Posted On April 14, 2021

Another Gospel? – An Interview with Alisa Childers 1

T4L: Today we are interviewing Alisa Childers. Thank you very much for agreeing to do this interview with Theology for Life Magazine, Alisa. Can you tell us a bit about your life, marriage, and your ministry?

Alisa: My husband and I live in the Nashville, TN area with our two kids, Dyllan (girl, 12) and Ayden (boy, 9). I have a blog, podcast, and YouTube channel where I interact with the claims of progressive Christianity and try to help Christians answer those claims from a biblical worldview.

T4L: Oh, excellent! We know you also wrote another book recently. One of the many things I appreciate about your book, Another Gospel? A Lifelong Christian Seeks Truth in Response to Progressive Christianity? is how you approach questions and how resolved you are to dig into the Scriptures to find answers to those questions. How important is it to have the right convictions about the Bible itself in order to ask good questions of the biblical text?

Alisa: This is such a key question! What we think about the Bible will inform just about everything we come to believe about God and what it means to be a Christ-follower. If we don’t have an objective source for truth to inform our Christianity, we will be left with our own thoughts, feelings, and preferences to guide us. This will inevitably leave us with a “God” who’s made in our own image, and not the other way around.

T4L: For those unfamiliar with progressive Christianity, what briefly are some of the distinguishing marks of progressive theology that they should watch out for?

Alisa: Progressive Christianity is a movement happening within evangelicalism, where people are re-evaluating core essential doctrines of the faith. There is a willingness to deny that humans have a sin nature, that Jesus’ death on the cross was an atoning sacrifice, and that hell is a real place. There is also a push toward LGBTQ affirmation within the church, and a general emphasis on “social justice” over the sin/redemption narrative we find in the Bible.

T4L: What do you think it looks like in our local churches for pastors and elders to provide a safe place for questions of doubters and to engage with the intellectual side of the Christian faith?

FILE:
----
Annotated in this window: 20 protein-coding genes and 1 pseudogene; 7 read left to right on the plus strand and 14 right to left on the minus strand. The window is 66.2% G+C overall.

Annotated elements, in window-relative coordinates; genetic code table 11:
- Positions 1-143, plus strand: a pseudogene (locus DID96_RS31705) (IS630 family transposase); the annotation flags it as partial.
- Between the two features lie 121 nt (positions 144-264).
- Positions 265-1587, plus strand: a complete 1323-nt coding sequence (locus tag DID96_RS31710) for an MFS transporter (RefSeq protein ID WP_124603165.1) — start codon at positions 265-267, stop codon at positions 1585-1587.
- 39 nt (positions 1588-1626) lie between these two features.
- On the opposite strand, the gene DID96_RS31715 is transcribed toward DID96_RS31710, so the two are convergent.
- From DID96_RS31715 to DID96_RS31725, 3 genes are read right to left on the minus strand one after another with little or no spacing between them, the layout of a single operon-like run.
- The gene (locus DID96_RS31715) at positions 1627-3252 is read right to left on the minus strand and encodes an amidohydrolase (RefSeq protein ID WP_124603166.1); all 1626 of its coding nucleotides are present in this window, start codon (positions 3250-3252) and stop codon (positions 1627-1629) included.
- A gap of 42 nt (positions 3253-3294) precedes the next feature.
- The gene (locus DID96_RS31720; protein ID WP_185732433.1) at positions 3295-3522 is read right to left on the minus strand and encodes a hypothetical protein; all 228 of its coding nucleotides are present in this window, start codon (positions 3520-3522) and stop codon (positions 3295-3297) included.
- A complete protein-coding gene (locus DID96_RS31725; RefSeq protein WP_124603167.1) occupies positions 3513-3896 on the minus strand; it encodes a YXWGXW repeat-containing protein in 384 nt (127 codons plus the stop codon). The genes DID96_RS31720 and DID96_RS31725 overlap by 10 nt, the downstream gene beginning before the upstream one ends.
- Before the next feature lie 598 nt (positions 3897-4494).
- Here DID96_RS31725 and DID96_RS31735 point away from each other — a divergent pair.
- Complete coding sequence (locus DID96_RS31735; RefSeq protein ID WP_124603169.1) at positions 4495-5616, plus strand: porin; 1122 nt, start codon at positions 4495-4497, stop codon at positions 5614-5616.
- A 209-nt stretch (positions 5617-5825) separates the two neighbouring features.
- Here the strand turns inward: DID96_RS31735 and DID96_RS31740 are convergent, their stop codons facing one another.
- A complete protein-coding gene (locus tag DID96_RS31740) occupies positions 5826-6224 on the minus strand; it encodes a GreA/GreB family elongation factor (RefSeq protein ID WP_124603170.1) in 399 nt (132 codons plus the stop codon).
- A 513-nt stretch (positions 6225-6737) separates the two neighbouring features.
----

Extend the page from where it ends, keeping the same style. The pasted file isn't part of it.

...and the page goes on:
Alisa: In today’s climate, with loads of information at everyone’s fingertips, it’s never been more important for church leaders to provide safe places for people to bring honest questions and doubts. In many of the deconstruction stories I’ve listened to and read, there seems to be a common thread of having to push doubts down because there wasn’t a welcoming environment within which these questions could be asked and wrestled with. If churches would equip their pastors and leaders to be able to engage these questions intellectually and emotionally, it could provide a healthy approach to discipleship that I think would have long-lasting effects on the faith of many Christians.

T4L: Can you briefly describe what deconstruction is and how you went through your own process of reconstructing your faith in Christ upon historic Christianity?

Alisa: Deconstruction is basically the process in which a Christian systematically pulls apart, analyzes, and often discards beliefs they were taught growing up in the church. After my faith was challenged as a result of a clever agnostic pastor, I went through my own deconstruction. But I was determined to discover truth. I studied apologetics, theology, church history, some philosophy, and basically anything I could get my hands on that gave evidence for or against the Christian faith. At the end of the day (and after years of studying), I was convinced that the historic gospel is true.

T4L: What advice would you give to our readers who have friends who are reading or listening to progressive Christian books or podcasts?

Alisa: My advice would be to be sure you are measuring anything a popular pastor, speaker, or blogger is saying against the Word of God. There are many materials marketed to Christians that don’t reflect the Christian worldview at all. I would say that before you learn from a popular teacher, make sure you know the Bible. If you know the real thing, you won’t be tricked by a counterfeit.

T4L: Thank you for taking time out of your busy schedule to do this interview, Alisa!

Alisa: Thank you!

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